Ratchaprasong jittery over protests
Retailers close early, shore up security
Big shopping malls in the middle of Bangkok's main shopping district are bracing for another whammy on top of the deadly Covid-19 crisis after anti-government demonstrators on Thursday gathered at Ratchaprasong intersection, the site of a major crackdown in 2010 that ended with scores of people killed.
CentralWorld, Siam Paragon, Siam Center, Siam Discovery, The Market and Big C Supercenter on Thursday gradually closed some entrances of their complexes, which are sensitive to the protests, while many luxury shops at Siam Paragon including Gucci and Prada had closed their shops by around 4pm.
McDonald's Amarin also shut its store on Thursday, while Big C Supercenter has adjusted its service hours to 6pm instead of 10pm.
Central Pattana (CPN), the operator of Central shopping complexes, said in a statement on Thursday that its shopping centre, including the Groove zone, will be temporarily closed from 6pm to relieve the traffic congestion around the area.
Apart from closing the stores, each retailer in the area, including CentralWorld, Gaysorn and Siam Paragon, has installed fences around the peripheries to deter protesters from entering.
Many security guards have been ordered to stand and monitor around their buildings.
A source from CPN who asked not to be named said that the fresh political gathering at Ratchaprasong would aggravate the retail sector's problems.
"With the company's continuous marketing efforts to restore the shopping sentiment at Ratchaprasong, we are about to see a full recovery of Thai retailing," the source said.
A salesperson at one international fashion brand said: "Businesses in the Ratchaprasong area are now at high risk. The protests are quite beyond the government's control. In the past, we've chosen to open our shops at several retail complexes in this area because it is the prime location, but now it has become a high-risk area."
Protesters gathering in front of CentralWorld. (Photo by Pattarapong Chatpattarasill)
An employee of McDonald's at Big C Ratchadamri said the head office had announced closing some McDonald's stores near the Ratchaprasong area at 6pm for the safety of staff.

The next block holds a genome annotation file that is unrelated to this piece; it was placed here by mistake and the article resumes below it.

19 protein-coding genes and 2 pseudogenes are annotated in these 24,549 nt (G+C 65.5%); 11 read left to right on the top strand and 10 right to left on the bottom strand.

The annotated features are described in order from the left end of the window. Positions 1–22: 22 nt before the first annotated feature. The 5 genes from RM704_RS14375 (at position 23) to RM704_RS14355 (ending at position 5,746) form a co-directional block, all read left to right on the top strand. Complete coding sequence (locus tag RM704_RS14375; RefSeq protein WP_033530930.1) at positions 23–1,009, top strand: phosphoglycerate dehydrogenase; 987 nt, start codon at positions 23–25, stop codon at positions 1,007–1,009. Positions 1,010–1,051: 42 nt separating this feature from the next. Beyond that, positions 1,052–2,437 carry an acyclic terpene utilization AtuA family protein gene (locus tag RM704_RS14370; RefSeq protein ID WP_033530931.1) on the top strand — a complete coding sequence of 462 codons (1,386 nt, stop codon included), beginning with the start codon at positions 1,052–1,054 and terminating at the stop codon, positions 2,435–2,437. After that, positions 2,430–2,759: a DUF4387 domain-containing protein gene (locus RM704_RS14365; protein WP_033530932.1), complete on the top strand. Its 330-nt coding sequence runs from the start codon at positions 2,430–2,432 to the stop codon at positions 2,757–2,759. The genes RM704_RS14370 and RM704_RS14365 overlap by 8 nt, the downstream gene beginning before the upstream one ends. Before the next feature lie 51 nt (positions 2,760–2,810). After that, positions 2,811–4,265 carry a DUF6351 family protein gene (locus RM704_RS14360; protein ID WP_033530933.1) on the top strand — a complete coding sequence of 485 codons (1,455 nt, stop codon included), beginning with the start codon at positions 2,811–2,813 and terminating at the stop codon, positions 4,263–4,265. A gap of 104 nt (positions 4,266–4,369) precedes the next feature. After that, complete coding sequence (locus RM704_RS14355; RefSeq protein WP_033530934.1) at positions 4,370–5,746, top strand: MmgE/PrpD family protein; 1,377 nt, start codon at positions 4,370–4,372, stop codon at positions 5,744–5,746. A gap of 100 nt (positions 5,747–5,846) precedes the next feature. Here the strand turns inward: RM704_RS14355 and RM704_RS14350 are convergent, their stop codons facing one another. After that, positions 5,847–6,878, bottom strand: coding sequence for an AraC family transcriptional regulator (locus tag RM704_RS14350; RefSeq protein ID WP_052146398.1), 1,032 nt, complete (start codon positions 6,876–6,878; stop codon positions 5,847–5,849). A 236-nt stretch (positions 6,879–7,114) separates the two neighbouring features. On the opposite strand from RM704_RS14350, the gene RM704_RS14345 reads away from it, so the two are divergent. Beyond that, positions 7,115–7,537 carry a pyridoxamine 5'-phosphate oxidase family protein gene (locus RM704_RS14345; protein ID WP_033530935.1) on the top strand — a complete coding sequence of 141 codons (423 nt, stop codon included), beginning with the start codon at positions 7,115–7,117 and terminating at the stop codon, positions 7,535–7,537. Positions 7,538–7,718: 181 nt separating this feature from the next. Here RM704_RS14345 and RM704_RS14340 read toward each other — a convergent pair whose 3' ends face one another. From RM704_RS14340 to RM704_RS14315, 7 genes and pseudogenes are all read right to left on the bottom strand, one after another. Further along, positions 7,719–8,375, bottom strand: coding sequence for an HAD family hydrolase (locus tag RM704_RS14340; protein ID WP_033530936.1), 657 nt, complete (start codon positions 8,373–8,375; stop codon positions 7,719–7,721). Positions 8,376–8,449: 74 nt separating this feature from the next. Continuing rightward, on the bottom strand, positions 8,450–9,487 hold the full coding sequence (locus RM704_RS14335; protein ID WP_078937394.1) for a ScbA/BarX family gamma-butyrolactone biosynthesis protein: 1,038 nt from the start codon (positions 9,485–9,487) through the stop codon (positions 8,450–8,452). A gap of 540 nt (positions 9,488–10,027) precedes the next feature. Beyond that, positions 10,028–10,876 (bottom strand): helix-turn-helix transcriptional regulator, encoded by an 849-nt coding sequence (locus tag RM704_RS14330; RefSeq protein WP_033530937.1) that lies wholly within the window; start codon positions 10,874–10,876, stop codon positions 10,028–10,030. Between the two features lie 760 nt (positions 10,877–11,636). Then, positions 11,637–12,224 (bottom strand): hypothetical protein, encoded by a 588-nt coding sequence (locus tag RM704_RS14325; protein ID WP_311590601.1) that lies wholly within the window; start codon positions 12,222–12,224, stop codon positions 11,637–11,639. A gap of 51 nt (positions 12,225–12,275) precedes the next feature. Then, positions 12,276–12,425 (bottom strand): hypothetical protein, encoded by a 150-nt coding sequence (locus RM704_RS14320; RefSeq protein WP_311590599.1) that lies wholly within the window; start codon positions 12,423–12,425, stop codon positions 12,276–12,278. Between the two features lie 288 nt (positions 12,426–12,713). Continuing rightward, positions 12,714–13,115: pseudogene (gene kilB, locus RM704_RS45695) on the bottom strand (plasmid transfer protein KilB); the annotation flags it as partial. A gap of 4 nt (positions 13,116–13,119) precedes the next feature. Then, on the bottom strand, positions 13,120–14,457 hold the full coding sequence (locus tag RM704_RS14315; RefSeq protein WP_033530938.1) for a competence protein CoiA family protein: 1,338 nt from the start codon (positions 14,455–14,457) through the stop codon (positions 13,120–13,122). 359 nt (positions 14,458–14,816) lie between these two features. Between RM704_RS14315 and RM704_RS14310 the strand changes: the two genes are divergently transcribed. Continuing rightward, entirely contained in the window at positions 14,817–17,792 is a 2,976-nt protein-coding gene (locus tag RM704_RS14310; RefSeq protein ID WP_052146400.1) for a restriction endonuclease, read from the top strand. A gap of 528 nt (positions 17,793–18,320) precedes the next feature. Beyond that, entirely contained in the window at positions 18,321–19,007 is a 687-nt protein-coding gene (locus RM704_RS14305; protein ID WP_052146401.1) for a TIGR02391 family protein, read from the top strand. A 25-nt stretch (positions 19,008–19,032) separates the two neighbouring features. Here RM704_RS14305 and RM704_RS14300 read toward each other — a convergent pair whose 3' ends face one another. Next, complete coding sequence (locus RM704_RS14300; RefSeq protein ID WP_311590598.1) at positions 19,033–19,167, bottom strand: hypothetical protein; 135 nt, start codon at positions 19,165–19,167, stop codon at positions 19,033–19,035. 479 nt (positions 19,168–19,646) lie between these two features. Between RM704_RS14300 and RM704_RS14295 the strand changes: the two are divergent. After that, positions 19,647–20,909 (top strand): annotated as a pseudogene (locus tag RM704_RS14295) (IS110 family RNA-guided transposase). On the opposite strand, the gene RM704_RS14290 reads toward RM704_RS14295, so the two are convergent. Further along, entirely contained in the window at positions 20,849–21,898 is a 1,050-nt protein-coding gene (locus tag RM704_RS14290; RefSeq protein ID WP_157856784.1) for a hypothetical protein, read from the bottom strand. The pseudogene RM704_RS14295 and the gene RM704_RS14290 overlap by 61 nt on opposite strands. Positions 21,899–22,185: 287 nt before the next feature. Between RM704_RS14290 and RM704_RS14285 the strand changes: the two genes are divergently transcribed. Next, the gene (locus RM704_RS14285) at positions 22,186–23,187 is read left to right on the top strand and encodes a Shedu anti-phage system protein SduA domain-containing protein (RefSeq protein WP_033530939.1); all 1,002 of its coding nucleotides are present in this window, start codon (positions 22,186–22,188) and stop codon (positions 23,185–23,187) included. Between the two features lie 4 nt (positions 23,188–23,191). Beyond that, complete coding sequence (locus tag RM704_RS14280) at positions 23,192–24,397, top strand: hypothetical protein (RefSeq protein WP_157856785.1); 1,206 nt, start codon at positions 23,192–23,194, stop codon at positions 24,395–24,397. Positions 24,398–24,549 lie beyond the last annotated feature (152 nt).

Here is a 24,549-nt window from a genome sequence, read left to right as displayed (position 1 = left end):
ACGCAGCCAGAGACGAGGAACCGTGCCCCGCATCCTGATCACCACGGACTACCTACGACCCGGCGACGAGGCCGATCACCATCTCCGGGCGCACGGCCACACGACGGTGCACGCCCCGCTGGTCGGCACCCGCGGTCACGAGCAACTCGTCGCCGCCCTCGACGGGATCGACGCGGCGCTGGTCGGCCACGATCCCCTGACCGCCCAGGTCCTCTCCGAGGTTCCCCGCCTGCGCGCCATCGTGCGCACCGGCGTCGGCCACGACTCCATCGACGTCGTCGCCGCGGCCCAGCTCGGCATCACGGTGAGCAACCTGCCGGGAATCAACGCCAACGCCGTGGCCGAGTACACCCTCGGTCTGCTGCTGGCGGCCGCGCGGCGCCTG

"With the lessons learned in the past, we've prepared many safety levels and are ready to activate the proper code to match with each situation," the worker said.
Kalin Sarasin, chairman of the Thai Chamber of Commerce, said the protest at Ratchaprasong intersection would produce more or less impact on the retailers, saying the extent of the impact will be based on the number of protesters and how the government can effectively and peacefully manage the protests.
He voiced agreement with the government's declaration of a state of emergency in Bangkok, noting that the declaration is needed to keep peace and order in the country.
Law enforcement to maintain peace and order, as well as ensuring the safety of life and assets of the people, is an important factor to build up the confidence of foreign investors, he said.
"Overall consumers have already sensed the impact of political protests as gauged by the consumer confidence index in September, which fell for the first time in five months," Mr Kalin said. "The business sector is worried that consumers may slow down their spending if the protests are prolonged and affect the economy."
According to Mr Kalin, the economy is on the path to a recovery driven by a spate of government stimulus packages to boost consumer spending in the last quarter.
"The government should accelerate communicating with the public about state stimulus packages to kick-start consumer spending and make it easy to access the incentives offered," he said.